Published: 05/14/2024

By Violet Glickman

Recent large, prolonged wildfires have altered soil chemistry, impacting water contamination, air quality, and plant growth. However, these concerning changes are not well-monitored or taken seriously enough into account for recovery efforts or risk assessments, Stanford researchers find.

“Global increases in fire severity and frequency demand that these persisting knowledge gaps are addressed to help manage wildfire risks to human health, soil health, and ecosystem services,” write the authors of a new publication in Nature Reviews Earth & Environment.

Two postdoctoral researchers working in Scott Fendorf’s lab at the Stanford Doerr School of Sustainability, Alandra Lopez and Claudia Avila, set out to bridge this knowledge gap alongside colleagues from Colorado State University. Lopez is a Stanford/LSHTM Planetary Health Postdoctoral Fellow supported by the Stanford Center for Innovation in Global Health and Woods Institute for the Environment.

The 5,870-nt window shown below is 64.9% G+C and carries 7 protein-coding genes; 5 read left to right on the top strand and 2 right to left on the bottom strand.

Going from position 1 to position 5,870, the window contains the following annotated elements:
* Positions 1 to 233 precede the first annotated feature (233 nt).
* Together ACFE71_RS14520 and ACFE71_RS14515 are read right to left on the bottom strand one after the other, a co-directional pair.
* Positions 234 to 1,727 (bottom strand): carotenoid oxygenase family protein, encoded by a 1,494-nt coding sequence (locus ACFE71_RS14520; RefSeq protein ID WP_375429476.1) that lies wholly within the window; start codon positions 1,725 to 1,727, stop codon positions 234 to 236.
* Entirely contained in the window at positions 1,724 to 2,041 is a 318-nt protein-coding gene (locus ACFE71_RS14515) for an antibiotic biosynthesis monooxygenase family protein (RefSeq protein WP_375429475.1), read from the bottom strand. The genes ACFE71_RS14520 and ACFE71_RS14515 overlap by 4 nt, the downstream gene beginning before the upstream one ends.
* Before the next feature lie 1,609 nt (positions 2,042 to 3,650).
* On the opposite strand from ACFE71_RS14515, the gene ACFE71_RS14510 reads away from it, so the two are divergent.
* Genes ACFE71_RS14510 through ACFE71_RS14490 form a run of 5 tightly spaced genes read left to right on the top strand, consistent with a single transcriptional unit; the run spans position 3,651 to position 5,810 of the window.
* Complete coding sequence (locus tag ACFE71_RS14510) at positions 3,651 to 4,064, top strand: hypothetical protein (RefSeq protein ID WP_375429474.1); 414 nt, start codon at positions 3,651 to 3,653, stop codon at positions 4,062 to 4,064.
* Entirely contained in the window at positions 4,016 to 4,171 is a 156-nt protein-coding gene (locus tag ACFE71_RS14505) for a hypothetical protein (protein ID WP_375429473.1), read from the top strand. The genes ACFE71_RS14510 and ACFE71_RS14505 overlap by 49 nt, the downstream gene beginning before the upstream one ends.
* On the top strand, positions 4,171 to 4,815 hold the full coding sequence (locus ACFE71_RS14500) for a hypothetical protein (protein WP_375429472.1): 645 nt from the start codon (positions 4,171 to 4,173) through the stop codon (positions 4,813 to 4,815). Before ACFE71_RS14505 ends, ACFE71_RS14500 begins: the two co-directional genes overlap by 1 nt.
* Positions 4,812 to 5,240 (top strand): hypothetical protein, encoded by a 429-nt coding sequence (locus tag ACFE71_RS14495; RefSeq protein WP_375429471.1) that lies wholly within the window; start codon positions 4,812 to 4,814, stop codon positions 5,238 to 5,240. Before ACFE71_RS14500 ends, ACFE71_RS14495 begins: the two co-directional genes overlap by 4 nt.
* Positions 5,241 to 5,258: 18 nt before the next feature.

Their review calls for improved techniques to monitor soil and ecosystem changes following wildfires by integrating organic and inorganic chemistry. Enhanced monitoring could guide treatment of drinking water from affected areas, support reforestation, and protect firefighters and other first responders during wildfires and cleanup efforts, according to an article about the publication in the StanfordReport.

By integrating organic and inorganic chemistry, Lopez and Avila found that metals within soils can undergo chemical reactions to form more toxic compounds, which can greatly affect air and water quality, and that wildfires can release more carbon dioxide than anticipated. 

Improved monitoring and modeling of these chemical changes could better predict wildfire impacts and inform strategies to protect lives, property, and natural resources. Understanding the complex interactions between fire, landscape, and soil chemistry is crucial for managing wildfire risks and supporting ecosystem recovery.To learn more about this research and the effects of wildfires on soil composition and the health implications of such findings, read the original story at StanfordReport.